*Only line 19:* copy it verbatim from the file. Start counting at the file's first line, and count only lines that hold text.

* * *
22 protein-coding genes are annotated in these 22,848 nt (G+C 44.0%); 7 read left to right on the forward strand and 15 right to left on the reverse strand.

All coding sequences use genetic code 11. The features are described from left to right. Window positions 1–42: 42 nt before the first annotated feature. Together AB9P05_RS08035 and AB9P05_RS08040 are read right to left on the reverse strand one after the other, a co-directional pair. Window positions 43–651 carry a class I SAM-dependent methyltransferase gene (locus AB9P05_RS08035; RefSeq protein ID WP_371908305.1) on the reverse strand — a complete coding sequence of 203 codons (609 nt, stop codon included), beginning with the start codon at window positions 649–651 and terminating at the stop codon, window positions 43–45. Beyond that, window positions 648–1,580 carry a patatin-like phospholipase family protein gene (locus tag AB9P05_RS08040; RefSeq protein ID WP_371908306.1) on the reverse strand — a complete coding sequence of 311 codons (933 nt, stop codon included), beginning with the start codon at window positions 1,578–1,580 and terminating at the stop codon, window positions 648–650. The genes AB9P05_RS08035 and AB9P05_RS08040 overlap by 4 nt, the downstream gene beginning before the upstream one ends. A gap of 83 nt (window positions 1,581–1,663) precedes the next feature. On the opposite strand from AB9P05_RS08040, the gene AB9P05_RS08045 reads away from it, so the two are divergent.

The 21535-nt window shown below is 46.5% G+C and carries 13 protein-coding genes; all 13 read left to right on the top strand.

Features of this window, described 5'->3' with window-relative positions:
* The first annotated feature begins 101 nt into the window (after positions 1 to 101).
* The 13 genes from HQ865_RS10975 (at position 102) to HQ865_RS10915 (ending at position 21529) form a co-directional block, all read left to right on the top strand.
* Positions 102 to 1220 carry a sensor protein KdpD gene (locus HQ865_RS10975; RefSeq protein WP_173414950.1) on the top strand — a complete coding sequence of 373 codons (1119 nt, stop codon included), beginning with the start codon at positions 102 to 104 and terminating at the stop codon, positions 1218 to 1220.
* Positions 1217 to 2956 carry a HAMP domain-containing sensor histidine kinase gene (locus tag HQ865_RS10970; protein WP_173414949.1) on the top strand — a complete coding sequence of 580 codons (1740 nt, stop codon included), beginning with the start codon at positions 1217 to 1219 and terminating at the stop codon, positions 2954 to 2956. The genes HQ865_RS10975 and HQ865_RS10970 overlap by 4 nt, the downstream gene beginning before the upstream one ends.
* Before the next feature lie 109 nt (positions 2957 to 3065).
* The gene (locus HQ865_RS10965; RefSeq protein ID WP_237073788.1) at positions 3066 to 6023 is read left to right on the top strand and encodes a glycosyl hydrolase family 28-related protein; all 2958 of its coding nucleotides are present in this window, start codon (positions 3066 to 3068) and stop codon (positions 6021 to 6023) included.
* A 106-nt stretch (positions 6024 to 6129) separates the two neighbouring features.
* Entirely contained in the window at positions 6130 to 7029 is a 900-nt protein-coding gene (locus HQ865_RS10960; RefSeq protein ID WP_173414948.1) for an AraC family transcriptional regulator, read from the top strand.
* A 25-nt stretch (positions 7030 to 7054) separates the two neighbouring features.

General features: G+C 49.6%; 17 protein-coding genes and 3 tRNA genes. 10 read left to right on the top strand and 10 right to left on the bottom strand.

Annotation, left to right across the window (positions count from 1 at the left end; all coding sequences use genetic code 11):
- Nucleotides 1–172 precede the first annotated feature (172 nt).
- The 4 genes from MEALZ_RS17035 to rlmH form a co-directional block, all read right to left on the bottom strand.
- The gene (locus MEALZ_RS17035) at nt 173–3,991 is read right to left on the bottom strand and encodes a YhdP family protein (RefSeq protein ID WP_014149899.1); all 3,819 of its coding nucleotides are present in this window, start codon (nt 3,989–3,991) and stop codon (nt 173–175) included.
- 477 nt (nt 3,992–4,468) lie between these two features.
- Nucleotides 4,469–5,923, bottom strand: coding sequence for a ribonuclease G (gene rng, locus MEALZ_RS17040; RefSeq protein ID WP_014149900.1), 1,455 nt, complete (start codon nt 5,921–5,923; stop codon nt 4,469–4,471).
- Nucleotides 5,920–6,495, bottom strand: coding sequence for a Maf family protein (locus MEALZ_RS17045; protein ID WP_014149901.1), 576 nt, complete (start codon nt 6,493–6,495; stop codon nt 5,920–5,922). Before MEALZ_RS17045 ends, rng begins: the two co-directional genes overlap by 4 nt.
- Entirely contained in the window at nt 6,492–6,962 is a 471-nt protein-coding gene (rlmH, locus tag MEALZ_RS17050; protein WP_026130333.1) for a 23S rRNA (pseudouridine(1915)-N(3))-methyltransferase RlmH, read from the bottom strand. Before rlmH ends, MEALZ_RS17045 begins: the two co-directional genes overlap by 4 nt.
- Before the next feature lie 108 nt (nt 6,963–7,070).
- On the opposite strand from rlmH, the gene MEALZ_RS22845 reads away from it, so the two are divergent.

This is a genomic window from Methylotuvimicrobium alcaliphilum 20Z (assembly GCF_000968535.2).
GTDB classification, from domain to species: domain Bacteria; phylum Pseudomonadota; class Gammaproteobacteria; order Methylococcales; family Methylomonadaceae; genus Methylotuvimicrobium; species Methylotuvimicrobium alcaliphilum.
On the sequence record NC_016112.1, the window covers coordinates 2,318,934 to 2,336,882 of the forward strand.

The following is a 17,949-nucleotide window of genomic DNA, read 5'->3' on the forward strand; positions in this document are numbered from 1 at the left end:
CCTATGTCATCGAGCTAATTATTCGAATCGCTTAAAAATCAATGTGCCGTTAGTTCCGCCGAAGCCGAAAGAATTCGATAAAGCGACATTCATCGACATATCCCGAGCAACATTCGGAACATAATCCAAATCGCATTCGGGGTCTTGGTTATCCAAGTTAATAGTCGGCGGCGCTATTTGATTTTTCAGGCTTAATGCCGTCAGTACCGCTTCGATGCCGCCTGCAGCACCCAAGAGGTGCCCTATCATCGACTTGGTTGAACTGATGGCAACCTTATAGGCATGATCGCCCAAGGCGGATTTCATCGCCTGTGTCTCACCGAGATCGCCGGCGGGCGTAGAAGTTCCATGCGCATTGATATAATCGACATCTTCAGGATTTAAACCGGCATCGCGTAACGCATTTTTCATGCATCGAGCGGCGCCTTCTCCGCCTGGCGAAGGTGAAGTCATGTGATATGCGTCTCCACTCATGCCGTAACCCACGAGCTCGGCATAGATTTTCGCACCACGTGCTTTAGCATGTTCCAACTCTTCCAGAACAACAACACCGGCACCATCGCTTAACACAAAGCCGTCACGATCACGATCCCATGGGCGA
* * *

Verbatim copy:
- 477 nt (nt 3,992–4,468) lie between these two features.